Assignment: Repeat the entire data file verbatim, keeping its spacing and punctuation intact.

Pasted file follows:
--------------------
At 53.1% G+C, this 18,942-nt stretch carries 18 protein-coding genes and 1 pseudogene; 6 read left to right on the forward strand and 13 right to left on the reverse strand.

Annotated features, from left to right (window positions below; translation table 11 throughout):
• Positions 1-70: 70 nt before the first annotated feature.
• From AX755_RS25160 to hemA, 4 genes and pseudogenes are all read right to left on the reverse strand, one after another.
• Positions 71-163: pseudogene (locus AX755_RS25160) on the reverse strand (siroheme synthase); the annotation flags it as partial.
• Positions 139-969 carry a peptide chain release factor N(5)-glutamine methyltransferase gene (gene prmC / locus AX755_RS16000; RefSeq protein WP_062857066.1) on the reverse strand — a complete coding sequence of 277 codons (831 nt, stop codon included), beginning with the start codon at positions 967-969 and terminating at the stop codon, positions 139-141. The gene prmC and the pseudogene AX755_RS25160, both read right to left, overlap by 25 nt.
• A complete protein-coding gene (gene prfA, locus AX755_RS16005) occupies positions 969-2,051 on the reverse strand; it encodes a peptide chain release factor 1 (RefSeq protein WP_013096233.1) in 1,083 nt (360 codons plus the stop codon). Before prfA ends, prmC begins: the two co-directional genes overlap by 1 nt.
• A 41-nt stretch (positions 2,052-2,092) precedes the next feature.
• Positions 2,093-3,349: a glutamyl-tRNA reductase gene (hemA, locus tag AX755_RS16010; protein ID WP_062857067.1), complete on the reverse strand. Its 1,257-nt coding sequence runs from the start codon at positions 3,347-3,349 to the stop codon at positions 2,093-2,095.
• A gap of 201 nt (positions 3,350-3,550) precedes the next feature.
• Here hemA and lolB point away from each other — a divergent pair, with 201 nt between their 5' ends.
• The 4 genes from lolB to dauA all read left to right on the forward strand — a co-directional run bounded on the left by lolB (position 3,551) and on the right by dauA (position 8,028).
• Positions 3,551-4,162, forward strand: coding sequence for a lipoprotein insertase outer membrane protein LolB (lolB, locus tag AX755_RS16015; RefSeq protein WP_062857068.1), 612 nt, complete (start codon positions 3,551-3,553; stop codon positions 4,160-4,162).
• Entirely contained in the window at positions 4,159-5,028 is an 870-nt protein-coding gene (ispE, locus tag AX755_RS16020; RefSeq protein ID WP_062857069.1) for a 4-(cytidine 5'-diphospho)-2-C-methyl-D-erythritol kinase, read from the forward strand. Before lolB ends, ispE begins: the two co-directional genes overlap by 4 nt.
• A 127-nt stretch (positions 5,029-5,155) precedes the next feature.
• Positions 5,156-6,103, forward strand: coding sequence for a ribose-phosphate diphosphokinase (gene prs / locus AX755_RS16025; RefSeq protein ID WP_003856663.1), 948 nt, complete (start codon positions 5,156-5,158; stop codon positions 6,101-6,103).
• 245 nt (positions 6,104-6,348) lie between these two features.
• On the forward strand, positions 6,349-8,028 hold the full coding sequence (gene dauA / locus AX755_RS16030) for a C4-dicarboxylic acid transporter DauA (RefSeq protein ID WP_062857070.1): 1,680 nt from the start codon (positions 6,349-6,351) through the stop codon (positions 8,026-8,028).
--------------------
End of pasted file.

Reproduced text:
At 53.1% G+C, this 18,942-nt stretch carries 18 protein-coding genes and 1 pseudogene; 6 read left to right on the forward strand and 13 right to left on the reverse strand.

Annotated features, from left to right (window positions below; translation table 11 throughout):
• Positions 1-70: 70 nt before the first annotated feature.
• From AX755_RS25160 to hemA, 4 genes and pseudogenes are all read right to left on the reverse strand, one after another.
• Positions 71-163: pseudogene (locus AX755_RS25160) on the reverse strand (siroheme synthase); the annotation flags it as partial.
• Positions 139-969 carry a peptide chain release factor N(5)-glutamine methyltransferase gene (gene prmC / locus AX755_RS16000; RefSeq protein WP_062857066.1) on the reverse strand — a complete coding sequence of 277 codons (831 nt, stop codon included), beginning with the start codon at positions 967-969 and terminating at the stop codon, positions 139-141. The gene prmC and the pseudogene AX755_RS25160, both read right to left, overlap by 25 nt.
• A complete protein-coding gene (gene prfA, locus AX755_RS16005) occupies positions 969-2,051 on the reverse strand; it encodes a peptide chain release factor 1 (RefSeq protein WP_013096233.1) in 1,083 nt (360 codons plus the stop codon). Before prfA ends, prmC begins: the two co-directional genes overlap by 1 nt.
• A 41-nt stretch (positions 2,052-2,092) precedes the next feature.
• Positions 2,093-3,349: a glutamyl-tRNA reductase gene (hemA, locus tag AX755_RS16010; protein ID WP_062857067.1), complete on the reverse strand. Its 1,257-nt coding sequence runs from the start codon at positions 3,347-3,349 to the stop codon at positions 2,093-2,095.
• A gap of 201 nt (positions 3,350-3,550) precedes the next feature.
• Here hemA and lolB point away from each other — a divergent pair, with 201 nt between their 5' ends.
• The 4 genes from lolB to dauA all read left to right on the forward strand — a co-directional run bounded on the left by lolB (position 3,551) and on the right by dauA (position 8,028).
• Positions 3,551-4,162, forward strand: coding sequence for a lipoprotein insertase outer membrane protein LolB (lolB, locus tag AX755_RS16015; RefSeq protein WP_062857068.1), 612 nt, complete (start codon positions 3,551-3,553; stop codon positions 4,160-4,162).
• Entirely contained in the window at positions 4,159-5,028 is an 870-nt protein-coding gene (ispE, locus tag AX755_RS16020; RefSeq protein ID WP_062857069.1) for a 4-(cytidine 5'-diphospho)-2-C-methyl-D-erythritol kinase, read from the forward strand. Before lolB ends, ispE begins: the two co-directional genes overlap by 4 nt.
• A 127-nt stretch (positions 5,029-5,155) precedes the next feature.
• Positions 5,156-6,103, forward strand: coding sequence for a ribose-phosphate diphosphokinase (gene prs / locus AX755_RS16025; RefSeq protein ID WP_003856663.1), 948 nt, complete (start codon positions 5,156-5,158; stop codon positions 6,101-6,103).
• 245 nt (positions 6,104-6,348) lie between these two features.
• On the forward strand, positions 6,349-8,028 hold the full coding sequence (gene dauA / locus AX755_RS16030) for a C4-dicarboxylic acid transporter DauA (RefSeq protein ID WP_062857070.1): 1,680 nt from the start codon (positions 6,349-6,351) through the stop codon (positions 8,026-8,028).